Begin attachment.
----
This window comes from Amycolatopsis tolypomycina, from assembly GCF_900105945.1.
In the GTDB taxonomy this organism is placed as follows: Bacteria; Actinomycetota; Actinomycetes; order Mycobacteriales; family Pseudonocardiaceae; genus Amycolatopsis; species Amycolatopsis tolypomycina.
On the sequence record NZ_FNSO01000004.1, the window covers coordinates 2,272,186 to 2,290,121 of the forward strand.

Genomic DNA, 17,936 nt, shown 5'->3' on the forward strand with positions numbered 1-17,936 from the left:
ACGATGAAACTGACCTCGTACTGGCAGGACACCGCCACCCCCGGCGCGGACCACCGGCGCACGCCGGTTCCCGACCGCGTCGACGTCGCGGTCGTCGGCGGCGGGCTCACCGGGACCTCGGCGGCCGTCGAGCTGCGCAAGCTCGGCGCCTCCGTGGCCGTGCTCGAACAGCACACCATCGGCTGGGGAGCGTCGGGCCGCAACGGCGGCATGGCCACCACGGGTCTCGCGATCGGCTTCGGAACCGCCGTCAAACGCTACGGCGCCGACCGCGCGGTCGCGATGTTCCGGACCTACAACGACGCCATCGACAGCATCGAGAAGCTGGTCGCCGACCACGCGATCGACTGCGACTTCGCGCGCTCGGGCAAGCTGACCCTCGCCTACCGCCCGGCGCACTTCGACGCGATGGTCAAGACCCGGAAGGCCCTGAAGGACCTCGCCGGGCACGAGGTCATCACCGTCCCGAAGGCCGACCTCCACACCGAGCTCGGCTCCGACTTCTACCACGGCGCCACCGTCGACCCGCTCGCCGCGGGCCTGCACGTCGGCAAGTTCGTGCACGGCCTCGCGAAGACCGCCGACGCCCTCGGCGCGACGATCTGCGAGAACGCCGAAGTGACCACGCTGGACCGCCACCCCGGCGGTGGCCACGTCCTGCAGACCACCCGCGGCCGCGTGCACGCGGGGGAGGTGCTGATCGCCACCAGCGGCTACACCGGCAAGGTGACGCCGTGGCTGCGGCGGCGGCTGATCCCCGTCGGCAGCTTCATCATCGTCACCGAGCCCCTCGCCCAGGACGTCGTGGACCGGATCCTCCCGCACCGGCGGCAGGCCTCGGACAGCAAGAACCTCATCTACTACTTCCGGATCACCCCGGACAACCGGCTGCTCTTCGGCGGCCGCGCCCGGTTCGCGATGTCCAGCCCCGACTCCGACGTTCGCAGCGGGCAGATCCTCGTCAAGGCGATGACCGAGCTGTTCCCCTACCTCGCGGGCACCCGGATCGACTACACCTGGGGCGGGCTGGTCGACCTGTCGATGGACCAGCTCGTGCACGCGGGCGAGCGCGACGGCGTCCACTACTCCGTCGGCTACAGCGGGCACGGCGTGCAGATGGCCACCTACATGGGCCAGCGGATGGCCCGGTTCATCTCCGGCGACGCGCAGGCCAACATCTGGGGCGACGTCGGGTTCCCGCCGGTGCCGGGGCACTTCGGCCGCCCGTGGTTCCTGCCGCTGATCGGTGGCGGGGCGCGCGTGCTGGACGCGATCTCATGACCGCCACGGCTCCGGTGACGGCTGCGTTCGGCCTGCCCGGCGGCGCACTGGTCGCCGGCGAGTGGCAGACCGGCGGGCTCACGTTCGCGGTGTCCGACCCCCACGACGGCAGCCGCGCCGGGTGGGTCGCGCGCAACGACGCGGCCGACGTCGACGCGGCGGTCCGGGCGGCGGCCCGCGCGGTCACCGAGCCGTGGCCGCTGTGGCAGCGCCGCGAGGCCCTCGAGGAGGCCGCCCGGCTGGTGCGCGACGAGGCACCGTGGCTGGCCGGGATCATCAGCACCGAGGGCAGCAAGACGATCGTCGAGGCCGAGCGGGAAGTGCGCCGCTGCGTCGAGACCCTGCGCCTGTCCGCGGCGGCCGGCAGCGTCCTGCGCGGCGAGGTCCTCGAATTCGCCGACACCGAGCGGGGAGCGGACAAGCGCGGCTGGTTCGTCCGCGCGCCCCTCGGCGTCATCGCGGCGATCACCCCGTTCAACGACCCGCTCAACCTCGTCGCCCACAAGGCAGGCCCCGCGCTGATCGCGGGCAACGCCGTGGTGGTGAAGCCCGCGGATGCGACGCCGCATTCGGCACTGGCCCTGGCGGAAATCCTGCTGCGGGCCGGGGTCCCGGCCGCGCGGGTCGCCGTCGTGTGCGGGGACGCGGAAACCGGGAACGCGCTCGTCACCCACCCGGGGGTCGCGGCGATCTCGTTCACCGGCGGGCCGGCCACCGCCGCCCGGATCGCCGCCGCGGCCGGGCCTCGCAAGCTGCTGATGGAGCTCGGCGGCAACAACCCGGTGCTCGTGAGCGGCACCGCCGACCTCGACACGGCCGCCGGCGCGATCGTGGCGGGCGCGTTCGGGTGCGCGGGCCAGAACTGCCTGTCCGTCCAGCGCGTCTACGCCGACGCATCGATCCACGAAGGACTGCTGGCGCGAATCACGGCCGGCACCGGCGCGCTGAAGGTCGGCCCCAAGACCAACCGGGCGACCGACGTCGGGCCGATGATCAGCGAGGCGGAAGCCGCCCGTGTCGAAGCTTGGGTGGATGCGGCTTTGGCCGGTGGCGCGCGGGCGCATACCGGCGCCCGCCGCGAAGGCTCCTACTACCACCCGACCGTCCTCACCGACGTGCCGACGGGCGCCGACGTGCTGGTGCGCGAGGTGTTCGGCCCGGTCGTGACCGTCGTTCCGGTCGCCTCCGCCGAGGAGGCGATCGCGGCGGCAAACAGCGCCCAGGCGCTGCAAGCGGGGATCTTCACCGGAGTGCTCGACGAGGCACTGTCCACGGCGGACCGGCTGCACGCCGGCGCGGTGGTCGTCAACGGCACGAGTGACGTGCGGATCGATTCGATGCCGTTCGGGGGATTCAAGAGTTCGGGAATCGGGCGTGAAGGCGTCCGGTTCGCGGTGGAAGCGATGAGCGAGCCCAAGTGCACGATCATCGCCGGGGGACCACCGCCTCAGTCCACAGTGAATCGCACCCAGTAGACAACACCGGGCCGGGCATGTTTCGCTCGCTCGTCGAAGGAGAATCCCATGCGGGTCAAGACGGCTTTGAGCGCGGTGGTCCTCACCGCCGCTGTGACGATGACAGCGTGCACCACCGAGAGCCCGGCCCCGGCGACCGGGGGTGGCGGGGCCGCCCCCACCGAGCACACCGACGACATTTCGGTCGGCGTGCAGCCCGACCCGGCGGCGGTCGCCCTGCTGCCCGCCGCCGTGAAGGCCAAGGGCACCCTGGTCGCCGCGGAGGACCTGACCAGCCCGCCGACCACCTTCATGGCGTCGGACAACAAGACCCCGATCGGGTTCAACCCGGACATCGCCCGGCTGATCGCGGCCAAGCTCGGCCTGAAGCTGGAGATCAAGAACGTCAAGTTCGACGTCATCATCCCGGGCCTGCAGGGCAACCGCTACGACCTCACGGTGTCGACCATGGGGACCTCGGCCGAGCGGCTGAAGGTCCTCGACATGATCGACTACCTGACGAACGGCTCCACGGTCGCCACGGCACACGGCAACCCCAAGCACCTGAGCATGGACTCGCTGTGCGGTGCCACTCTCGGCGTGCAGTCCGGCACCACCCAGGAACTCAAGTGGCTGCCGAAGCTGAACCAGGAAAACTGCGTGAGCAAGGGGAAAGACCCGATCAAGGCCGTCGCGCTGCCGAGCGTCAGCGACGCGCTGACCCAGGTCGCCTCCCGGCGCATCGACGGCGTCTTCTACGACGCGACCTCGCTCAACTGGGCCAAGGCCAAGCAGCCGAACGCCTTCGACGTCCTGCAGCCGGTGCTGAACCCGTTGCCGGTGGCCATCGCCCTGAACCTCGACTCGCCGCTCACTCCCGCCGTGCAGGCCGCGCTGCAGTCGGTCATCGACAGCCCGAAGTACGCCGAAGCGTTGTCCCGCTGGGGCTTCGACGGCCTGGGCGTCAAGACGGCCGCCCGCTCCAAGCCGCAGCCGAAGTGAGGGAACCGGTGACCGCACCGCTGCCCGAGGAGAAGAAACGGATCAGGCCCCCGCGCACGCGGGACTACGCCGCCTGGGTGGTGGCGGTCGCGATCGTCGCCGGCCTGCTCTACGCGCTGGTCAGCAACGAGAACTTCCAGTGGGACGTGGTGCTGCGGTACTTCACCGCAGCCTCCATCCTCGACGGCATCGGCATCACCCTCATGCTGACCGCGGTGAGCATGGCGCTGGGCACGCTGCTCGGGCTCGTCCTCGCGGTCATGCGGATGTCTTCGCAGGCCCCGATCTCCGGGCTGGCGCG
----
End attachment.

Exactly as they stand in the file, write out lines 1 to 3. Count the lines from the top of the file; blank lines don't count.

This window comes from Amycolatopsis tolypomycina, from assembly GCF_900105945.1.
In the GTDB taxonomy this organism is placed as follows: Bacteria; Actinomycetota; Actinomycetes; order Mycobacteriales; family Pseudonocardiaceae; genus Amycolatopsis; species Amycolatopsis tolypomycina.
On the sequence record NZ_FNSO01000004.1, the window covers coordinates 2,272,186 to 2,290,121 of the forward strand.